I sneak into the back of a crowded lecture room at Flathead Valley Community College in Kalispell, MT. I’m about two minutes late (as usual) and hoping that everyone is too fixated on the facilitator and first slide of the evening’s power point presentation to notice my tardiness. Fat chance. In the time it takes me to find a seat, I’ve already met eyes with about a half dozen folks I’ve come to know so well over the last few years. A couple of raft company owners, fishing guides and outfitters, other conservation colleagues, riverside landowners and friends alike, all shoot me warm smiles and nods of hello from their places in the room. I am late, but I belong here.
I’ve been conducting outreach in the Flathead Valley for the past five years, building relationships between American Rivers and local businesses, conservation organizations, and every interested stakeholder in between. These relationships have helped me understand just why folks love the three forks of the Flathead River, and what exactly Wild and Scenic designation has meant to their lives. This understanding is helpful for me as I can continue to build support for new Wild and Scenic River protection in the Crown of the Continent and elsewhere in Montana. That work aside, the Flathead National Forest has been working to update its Comprehensive River Management Plan (CRMP) for the three forks of the Flathead River (the North, Middle and South forks) that were designated as Montana’s first Wild and Scenic rivers back in 1976.
Before your eyes glaze over, hang with me for a minute.
One of the many benefits of federal Wild & Scenic River designation is that following designation, a CRMP must be written to identify all of the Outstandingly Remarkable Values (ORVs) of that river or rivers, as well as specific management recommendations that will ensure those ORVs are maintained for future generations. Development of CRMPs is the responsibility of the federal agency that manages the land through which Wild and Scenic rivers flow. In the case of the three forks of the Flathead, both the Flathead National Forest and Glacier National Park manage the land within these river corridors. When the three forks of the Flathead were originally designated, CRMPs were not a requirement. It wasn’t until an amendment was made to the Wild and Scenic Rivers Act in the late 1980s that CRMPs were required. The existing CRMP for the three forks of the Flathead was written more than two decades ago, so an update to the plan is long overdue.
It’s break time at the meeting and I get up to stretch my legs and give a proper hello to my Flathead friends. Enthusiastic hugs are exchanged between some folks I haven’t seen for months and some I just saw last month. We talk about our summer plans, river trips we are going to take, and how we think the meeting is going. Everyone is generally pleased with the chance to be here and participate. And this is why the CRMP is so important and should matter to you. These planning processes happen but once in a generation, and as your elders will tell you, not many places are the same as they used to be. The whole point of a CRMP is to monitor and plan for change, to develop thresholds and triggers for the things we care about most, whether that’s scenery, fisheries, water quality or recreation. Each of these river values is identified and dissected in the CRMP. Over the course of 2018, the Flathead National Forest and Glacier National Park hosted a series of public meetings to solicit input and feedback from the public. This “scoping” process is an agency term for gauging concerns and interests from stakeholders, and is a legally required component of plan development.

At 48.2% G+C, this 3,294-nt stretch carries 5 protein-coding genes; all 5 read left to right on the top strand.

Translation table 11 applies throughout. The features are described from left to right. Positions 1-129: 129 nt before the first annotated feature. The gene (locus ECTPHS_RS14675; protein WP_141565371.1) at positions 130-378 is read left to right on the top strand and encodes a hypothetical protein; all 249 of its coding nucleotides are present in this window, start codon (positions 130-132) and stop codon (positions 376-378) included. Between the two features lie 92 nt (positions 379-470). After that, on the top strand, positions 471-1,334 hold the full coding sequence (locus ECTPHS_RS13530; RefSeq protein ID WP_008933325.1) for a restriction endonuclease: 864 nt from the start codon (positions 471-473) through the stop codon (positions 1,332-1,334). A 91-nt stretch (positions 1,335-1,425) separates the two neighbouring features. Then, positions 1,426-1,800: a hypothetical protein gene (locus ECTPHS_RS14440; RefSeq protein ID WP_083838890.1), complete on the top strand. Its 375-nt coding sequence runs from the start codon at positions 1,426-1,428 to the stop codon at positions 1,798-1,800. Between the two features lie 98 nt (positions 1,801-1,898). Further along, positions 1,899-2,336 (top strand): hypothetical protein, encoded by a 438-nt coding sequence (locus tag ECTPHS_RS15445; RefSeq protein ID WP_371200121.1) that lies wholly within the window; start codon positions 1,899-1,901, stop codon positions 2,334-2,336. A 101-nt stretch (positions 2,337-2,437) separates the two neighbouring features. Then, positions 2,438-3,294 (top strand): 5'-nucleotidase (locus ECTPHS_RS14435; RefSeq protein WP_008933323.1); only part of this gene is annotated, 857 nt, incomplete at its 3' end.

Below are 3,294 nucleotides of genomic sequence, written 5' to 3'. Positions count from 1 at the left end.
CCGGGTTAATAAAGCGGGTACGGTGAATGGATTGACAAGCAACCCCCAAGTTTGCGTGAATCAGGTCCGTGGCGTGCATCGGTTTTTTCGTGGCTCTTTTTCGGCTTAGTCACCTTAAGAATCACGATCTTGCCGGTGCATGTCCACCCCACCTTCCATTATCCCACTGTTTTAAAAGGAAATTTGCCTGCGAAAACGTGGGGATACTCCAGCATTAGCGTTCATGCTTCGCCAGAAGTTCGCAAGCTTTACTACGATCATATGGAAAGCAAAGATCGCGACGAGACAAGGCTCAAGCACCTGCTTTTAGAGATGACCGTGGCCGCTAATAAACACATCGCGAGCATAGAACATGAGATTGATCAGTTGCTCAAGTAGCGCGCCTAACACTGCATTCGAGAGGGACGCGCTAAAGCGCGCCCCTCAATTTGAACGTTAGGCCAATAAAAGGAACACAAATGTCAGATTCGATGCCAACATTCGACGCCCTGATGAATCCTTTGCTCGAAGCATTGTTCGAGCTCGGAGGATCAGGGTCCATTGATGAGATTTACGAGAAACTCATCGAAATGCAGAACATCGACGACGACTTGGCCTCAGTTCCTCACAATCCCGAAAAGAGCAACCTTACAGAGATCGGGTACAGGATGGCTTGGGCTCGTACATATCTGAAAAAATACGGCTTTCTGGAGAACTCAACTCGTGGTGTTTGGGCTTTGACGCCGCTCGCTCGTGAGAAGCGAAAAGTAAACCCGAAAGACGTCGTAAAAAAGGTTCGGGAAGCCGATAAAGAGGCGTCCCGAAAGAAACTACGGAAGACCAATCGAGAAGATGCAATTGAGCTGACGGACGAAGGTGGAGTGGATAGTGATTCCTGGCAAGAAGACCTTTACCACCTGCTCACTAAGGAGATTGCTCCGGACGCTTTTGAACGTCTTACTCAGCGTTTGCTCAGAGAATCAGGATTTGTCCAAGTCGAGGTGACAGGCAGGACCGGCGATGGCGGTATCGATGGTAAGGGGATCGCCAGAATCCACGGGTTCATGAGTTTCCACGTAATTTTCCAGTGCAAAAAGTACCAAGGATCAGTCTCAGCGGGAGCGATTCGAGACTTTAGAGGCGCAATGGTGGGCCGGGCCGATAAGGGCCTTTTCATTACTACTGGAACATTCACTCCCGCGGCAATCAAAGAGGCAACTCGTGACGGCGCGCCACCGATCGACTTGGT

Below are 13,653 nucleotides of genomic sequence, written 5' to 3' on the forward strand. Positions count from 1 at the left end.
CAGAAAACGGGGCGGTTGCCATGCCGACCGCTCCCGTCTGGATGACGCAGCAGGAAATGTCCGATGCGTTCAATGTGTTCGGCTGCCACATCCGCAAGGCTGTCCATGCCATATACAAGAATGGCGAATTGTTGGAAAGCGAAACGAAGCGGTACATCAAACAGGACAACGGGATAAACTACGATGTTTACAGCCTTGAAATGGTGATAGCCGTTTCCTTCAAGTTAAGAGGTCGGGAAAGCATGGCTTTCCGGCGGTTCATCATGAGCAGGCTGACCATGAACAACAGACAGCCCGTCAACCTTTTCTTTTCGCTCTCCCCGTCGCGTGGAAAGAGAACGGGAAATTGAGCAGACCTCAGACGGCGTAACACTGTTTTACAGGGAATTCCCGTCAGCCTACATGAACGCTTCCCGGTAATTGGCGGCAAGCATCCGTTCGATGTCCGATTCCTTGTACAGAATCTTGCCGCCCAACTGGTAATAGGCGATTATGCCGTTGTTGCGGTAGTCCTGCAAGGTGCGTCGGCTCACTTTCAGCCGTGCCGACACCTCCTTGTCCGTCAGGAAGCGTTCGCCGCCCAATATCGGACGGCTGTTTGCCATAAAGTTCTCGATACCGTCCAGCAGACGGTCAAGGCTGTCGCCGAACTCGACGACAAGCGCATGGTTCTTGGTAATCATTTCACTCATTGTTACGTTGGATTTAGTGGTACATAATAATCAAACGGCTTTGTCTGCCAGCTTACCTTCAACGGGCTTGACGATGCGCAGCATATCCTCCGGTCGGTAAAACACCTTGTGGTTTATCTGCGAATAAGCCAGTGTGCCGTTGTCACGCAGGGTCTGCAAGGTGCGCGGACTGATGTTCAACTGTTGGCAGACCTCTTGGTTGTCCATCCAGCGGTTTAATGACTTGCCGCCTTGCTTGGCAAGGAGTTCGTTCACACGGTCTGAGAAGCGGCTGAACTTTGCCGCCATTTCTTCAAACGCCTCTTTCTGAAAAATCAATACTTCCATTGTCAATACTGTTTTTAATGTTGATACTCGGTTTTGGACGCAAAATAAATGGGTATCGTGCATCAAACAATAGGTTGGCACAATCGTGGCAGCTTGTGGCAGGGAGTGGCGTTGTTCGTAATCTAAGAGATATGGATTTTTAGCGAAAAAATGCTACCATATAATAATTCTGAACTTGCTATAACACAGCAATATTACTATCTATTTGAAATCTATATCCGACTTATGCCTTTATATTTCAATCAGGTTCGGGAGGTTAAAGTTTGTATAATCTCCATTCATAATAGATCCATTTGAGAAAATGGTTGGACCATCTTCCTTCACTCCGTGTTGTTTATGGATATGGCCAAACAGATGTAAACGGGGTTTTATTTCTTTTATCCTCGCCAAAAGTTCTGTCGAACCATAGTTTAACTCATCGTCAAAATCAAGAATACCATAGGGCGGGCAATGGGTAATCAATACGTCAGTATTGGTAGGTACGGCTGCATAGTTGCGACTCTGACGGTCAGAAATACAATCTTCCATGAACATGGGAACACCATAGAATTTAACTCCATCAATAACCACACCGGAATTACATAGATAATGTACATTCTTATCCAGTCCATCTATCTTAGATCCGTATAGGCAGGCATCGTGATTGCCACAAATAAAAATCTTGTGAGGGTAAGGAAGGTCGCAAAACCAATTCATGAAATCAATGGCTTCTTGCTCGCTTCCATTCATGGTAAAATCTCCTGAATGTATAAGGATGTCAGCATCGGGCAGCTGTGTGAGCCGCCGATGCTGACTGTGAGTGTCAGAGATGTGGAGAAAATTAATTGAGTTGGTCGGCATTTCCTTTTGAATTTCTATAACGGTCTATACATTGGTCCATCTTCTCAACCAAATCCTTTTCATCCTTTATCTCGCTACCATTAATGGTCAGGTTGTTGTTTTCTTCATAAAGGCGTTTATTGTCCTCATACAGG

After a year and a half of public meetings, the Forest Service and Park Service released their “Proposed Action” or draft plan for the three forks of the Flathead in July. As an American Rivers staffer and someone who holds the three forks near and dear, the draft felt incomplete. For the abundance of ORVs that exist on the three forks, most were addressed only superficially, and some not at all. Potential future threats and management actions were not identified. We expressed many of these concerns in our American Rivers Northern Rockies office comments to the Forest Service last week. And I’m pleased to say that many of my friends and colleagues in the Flathead submitted comments as well, citing similar omissions.
I have never written a CRMP before, so I can only imagine what a daunting task it must be for the federal agencies. But after the years I have spent in the Flathead valley getting to know the rivers and people that make it so special, I believe there is just the right combination of community support and bright minds at the helm to ensure that a truly comprehensive and forward thinking plan is created.
At the end of the meeting, I say my goodbyes and shake hands with our agency friends, thanking them for holding this process and listening to us. In an administration that has proven to care little about protecting our natural heritage on the national stage, it’s comforting to know that the river managers in the Flathead care a whole lot.
If you have the chance to participate in a CRMP process, I hope you do. It’s democracy at work, and your chance to be a part of something that will live on long after you do. If you haven’t yet weighed in the three forks of the Flathead planning process and would like to, it’s not too late. Sign up for alerts to get the latest news and notices of future meetings. The CRMP is still in the draft phase, and while we at American Rivers believe that it needs to be bolstered considerably, it can’t fall just to the agencies to make that happen. Let’s all do what we can to create a plan that we can all be proud of so when it’s the next generation’s turn to update it, they have the chance to protect the same river values that exist on the Wild and Scenic three forks today.